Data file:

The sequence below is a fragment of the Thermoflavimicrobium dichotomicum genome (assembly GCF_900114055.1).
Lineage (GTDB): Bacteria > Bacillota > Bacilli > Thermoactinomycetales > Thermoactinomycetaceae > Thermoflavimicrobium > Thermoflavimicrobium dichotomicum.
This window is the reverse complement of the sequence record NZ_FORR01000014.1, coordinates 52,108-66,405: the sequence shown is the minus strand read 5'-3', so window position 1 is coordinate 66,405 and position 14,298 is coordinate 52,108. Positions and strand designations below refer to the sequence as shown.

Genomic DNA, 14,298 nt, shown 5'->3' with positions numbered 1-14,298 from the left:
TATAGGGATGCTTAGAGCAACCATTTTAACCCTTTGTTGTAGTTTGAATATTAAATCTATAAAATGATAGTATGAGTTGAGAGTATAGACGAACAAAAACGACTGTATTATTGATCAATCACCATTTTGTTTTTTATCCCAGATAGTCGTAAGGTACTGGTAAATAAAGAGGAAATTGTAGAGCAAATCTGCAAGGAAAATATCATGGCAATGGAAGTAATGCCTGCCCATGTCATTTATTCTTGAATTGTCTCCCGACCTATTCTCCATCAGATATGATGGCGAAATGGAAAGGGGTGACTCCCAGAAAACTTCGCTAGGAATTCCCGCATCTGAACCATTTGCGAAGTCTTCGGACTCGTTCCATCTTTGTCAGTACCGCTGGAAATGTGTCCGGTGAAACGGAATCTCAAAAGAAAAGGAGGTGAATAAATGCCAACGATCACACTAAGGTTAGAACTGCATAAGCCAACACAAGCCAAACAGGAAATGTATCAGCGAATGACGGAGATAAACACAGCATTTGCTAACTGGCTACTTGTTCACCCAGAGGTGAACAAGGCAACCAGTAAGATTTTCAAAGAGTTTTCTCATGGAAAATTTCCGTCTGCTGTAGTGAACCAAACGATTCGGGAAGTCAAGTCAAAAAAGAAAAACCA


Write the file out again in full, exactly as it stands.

The sequence below is a fragment of the Thermoflavimicrobium dichotomicum genome (assembly GCF_900114055.1).
Lineage (GTDB): Bacteria > Bacillota > Bacilli > Thermoactinomycetales > Thermoactinomycetaceae > Thermoflavimicrobium > Thermoflavimicrobium dichotomicum.
This window is the reverse complement of the sequence record NZ_FORR01000014.1, coordinates 52,108-66,405: the sequence shown is the minus strand read 5'-3', so window position 1 is coordinate 66,405 and position 14,298 is coordinate 52,108. Positions and strand designations below refer to the sequence as shown.

Genomic DNA, 14,298 nt, shown 5'->3' with positions numbered 1-14,298 from the left:
TATAGGGATGCTTAGAGCAACCATTTTAACCCTTTGTTGTAGTTTGAATATTAAATCTATAAAATGATAGTATGAGTTGAGAGTATAGACGAACAAAAACGACTGTATTATTGATCAATCACCATTTTGTTTTTTATCCCAGATAGTCGTAAGGTACTGGTAAATAAAGAGGAAATTGTAGAGCAAATCTGCAAGGAAAATATCATGGCAATGGAAGTAATGCCTGCCCATGTCATTTATTCTTGAATTGTCTCCCGACCTATTCTCCATCAGATATGATGGCGAAATGGAAAGGGGTGACTCCCAGAAAACTTCGCTAGGAATTCCCGCATCTGAACCATTTGCGAAGTCTTCGGACTCGTTCCATCTTTGTCAGTACCGCTGGAAATGTGTCCGGTGAAACGGAATCTCAAAAGAAAAGGAGGTGAATAAATGCCAACGATCACACTAAGGTTAGAACTGCATAAGCCAACACAAGCCAAACAGGAAATGTATCAGCGAATGACGGAGATAAACACAGCATTTGCTAACTGGCTACTTGTTCACCCAGAGGTGAACAAGGCAACCAGTAAGATTTTCAAAGAGTTTTCTCATGGAAAATTTCCGTCTGCTGTAGTGAACCAAACGATTCGGGAAGTCAAGTCAAAAAAGAAAAACCA